The next 3 posts will all start with this first basic broth/stock. Each day will build on the last. This is one of my favorite things to do. I shop once and cook once (season more than once) and I make several meals. This way, I don’t get sick of anything, it’s very cheap, and saves tons of time. And really, it’s soup in 2 ways, and then I mix it up the 3rd way.
When I left for college sophomore year, I shadowed my mother in the kitchen for a week learning the “basics”: the things I needed to know before I lived in an apartment with a kitchen for the first time. I’d been baking and cooking growing up, but things like chicken broth, tomato sauce, roast chicken you know- those basics- I never really had experience (except the smells) before.
So this week my very large dog had ACL surgery and she’s been keeping me up at nights. When I start to feel overly tired, I fear a cold and I immediately do 2 things: make this chicken broth, and ginger tea (soon to be posted). The smell of chicken broth makes me smile. It sits for hours on the stove. We’d smell it before the holidays, in the winter, if someone was sick. My mother’s chicken soup. My grandmothers’ chicken soup. Loaded up with parsley. It’s the way we like it and it’s the Jewish mother’s cure for all ailments. Seriously.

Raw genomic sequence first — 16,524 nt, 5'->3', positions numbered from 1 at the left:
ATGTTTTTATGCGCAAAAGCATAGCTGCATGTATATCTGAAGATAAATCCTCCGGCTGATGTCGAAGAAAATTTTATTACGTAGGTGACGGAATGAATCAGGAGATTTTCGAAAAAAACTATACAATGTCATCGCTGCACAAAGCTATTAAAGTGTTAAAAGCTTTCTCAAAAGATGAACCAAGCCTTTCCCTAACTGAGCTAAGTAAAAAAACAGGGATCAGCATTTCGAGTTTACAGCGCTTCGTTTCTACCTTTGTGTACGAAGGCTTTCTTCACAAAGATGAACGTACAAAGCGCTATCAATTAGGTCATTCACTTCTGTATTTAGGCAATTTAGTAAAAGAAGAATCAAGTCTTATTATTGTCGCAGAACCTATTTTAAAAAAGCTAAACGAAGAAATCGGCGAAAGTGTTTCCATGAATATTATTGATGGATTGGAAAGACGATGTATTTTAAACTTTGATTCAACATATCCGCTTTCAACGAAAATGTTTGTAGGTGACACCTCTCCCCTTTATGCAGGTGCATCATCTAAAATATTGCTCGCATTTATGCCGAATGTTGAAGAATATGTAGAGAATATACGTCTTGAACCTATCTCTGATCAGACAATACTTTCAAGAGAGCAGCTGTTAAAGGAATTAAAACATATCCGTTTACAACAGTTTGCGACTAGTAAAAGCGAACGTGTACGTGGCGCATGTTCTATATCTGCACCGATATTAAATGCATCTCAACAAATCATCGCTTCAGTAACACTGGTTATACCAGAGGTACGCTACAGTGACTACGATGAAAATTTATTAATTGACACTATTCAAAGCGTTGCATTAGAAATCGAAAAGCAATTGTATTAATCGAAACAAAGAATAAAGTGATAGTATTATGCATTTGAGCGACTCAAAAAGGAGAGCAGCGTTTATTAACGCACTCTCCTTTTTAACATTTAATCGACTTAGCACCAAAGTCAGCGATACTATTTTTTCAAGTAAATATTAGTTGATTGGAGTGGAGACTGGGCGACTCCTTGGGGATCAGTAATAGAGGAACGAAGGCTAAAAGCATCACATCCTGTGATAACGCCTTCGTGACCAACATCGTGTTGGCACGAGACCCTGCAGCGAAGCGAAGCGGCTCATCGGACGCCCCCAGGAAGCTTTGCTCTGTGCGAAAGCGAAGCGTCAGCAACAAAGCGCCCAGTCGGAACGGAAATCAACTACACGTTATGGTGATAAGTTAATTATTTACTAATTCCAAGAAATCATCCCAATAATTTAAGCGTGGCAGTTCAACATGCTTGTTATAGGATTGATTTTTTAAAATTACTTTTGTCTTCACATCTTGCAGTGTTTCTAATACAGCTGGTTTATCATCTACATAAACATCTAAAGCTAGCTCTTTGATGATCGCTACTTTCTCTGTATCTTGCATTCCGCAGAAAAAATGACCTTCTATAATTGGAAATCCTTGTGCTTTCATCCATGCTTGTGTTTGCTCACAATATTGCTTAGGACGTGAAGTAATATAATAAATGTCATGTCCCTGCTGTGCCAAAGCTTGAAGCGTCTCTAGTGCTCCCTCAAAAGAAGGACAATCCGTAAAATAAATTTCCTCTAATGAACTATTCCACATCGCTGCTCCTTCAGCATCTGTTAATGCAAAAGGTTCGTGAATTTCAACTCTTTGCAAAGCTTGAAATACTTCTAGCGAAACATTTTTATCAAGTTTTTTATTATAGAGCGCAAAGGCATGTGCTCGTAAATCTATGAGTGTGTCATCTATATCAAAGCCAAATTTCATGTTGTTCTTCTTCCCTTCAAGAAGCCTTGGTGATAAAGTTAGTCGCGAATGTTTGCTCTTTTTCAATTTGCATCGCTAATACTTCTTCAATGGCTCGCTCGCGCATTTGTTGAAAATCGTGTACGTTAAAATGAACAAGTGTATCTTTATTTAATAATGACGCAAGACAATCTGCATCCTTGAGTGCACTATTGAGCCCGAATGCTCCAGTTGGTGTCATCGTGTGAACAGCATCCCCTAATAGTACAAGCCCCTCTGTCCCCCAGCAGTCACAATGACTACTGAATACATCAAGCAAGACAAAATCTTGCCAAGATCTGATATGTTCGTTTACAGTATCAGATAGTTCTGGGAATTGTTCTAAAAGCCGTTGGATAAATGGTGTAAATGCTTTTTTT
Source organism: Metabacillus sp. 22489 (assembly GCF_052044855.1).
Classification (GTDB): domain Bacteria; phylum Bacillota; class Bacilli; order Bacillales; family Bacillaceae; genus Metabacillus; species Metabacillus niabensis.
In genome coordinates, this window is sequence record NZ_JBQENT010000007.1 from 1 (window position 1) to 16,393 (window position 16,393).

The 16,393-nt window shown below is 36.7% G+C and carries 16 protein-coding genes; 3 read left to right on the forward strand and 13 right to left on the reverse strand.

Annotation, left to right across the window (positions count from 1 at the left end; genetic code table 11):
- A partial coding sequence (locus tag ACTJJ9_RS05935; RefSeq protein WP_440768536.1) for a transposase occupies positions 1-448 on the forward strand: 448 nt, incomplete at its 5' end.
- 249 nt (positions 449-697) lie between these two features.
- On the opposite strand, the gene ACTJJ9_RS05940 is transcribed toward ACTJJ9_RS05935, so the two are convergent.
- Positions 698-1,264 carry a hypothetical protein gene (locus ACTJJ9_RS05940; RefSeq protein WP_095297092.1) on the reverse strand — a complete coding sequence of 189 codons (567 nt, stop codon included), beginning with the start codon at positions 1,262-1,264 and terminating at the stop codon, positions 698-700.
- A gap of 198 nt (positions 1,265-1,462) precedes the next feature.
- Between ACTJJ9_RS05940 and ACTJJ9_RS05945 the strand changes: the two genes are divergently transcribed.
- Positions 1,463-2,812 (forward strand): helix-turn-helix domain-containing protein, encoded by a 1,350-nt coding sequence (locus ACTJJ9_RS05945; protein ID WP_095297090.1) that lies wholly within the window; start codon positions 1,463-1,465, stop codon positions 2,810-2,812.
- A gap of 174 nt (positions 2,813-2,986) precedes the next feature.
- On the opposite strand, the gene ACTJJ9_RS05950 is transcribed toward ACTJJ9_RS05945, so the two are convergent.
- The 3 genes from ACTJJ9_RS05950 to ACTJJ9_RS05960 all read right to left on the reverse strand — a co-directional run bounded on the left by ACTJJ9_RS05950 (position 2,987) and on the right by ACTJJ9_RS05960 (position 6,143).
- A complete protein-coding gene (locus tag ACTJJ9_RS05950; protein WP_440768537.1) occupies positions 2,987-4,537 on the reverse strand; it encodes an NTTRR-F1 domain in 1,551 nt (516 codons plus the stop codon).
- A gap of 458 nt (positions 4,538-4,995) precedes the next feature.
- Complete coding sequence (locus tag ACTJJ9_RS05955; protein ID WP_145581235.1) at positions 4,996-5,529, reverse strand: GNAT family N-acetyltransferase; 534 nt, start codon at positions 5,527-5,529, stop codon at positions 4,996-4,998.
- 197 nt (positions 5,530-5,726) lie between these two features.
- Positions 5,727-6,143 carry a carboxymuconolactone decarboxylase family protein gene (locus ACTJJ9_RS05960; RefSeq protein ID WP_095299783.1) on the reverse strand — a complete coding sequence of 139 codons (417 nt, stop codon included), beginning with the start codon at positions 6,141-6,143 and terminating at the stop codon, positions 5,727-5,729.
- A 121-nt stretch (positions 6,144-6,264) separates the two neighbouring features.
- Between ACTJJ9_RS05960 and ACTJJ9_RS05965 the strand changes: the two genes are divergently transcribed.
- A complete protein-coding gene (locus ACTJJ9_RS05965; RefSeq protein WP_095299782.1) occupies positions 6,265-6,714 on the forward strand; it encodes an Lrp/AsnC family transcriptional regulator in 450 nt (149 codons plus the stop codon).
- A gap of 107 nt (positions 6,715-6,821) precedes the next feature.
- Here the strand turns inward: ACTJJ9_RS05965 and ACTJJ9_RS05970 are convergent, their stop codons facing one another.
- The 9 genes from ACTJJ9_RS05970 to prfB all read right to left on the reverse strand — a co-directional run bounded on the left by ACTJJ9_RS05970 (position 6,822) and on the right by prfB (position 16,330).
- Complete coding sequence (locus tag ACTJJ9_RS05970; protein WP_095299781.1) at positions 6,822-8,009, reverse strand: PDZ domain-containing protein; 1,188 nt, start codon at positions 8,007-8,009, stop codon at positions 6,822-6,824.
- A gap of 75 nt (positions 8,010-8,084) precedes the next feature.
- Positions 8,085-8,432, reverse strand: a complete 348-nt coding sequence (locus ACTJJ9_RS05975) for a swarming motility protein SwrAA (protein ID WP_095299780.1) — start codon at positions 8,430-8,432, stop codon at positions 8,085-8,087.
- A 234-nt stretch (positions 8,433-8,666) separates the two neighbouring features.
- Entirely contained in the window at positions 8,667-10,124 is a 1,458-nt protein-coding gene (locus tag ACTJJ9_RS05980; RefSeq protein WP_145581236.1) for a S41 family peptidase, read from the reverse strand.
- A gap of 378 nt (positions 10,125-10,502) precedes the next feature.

What we have here is the basic chicken soup.
1 whole chicken quartered (I like it pre-cut IF they include the back and neck) plus 1 breast (for use later) BONE IN, skin ON
2 carrots, peeled and cut in half
3-4 celery stocks with leaves on
1 large yellow onion, quartered
bunch of parsley
optional: 1 zucchini, 1 parsnip, bell pepper, leek etc.
Rinse the chicken and put the whole thing in a soup pot. Cover with water (usually 10-12 cups), cover, and bring to a boil.
Skim off the scum that rises to the top. Add all vegetables and arrange so everything sits under the water.
Simmer on low, partially covered for 1-2 hours. Add a tbsp of salt half way through cooking and half the bunch of parsley. Towards the end, add salt to taste and the rest of the parsley (reserving some for garnish).
Here’s the thing about chicken soup. It’s so easy. No chopping, put it on the stove and leave it alone. The tedious part is afterwards. Turn the stove off and let cool. Strain and reserve all liquid. I snack on the mushy cooked veggies while I pick the meat off the bones and add to the broth. I also put the carrots (as they keep their shape) in the soup. The bones and the mushed stuff can get tossed.
I also reserve at least 1 breast (1 tupperware full) for Day 3. And I also take 2 small tupperwares full of stock to freeze and use for cooking later on. And that’s it for the chicken soup on Day 1. Feel free to add noodles, rice, alphabet noodles, whatever tickles your fancy. And for the rest of the stock tomorrow…
Reading this makes me feel better, and I don’t even have a cold. Great photography too.